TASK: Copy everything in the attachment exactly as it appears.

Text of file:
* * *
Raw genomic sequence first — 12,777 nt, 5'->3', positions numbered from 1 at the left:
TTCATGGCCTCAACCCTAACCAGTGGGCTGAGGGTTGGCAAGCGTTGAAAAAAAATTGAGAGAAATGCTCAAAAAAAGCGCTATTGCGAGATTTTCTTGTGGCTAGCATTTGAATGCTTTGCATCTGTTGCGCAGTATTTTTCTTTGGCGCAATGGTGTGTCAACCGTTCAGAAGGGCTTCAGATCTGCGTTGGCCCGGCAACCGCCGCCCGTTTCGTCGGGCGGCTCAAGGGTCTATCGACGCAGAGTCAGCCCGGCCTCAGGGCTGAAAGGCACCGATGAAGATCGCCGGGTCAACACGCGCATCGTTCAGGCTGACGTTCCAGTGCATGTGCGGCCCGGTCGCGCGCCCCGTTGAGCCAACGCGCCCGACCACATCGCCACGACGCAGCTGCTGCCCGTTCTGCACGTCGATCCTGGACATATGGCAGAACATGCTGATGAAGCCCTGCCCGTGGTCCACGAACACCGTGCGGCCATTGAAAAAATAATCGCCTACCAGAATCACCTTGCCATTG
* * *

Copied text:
Raw genomic sequence first — 12,777 nt, 5'->3', positions numbered from 1 at the left:
TTCATGGCCTCAACCCTAACCAGTGGGCTGAGGGTTGGCAAGCGTTGAAAAAAAATTGAGAGAAATGCTCAAAAAAAGCGCTATTGCGAGATTTTCTTGTGGCTAGCATTTGAATGCTTTGCATCTGTTGCGCAGTATTTTTCTTTGGCGCAATGGTGTGTCAACCGTTCAGAAGGGCTTCAGATCTGCGTTGGCCCGGCAACCGCCGCCCGTTTCGTCGGGCGGCTCAAGGGTCTATCGACGCAGAGTCAGCCCGGCCTCAGGGCTGAAAGGCACCGATGAAGATCGCCGGGTCAACACGCGCATCGTTCAGGCTGACGTTCCAGTGCATGTGCGGCCCGGTCGCGCGCCCCGTTGAGCCAACGCGCCCGACCACATCGCCACGACGCAGCTGCTGCCCGTTCTGCACGTCGATCCTGGACATATGGCAGAACATGCTGATGAAGCCCTGCCCGTGGTCCACGAACACCGTGCGGCCATTGAAAAAATAATCGCCTACCAGAATCACCTTGCCATTG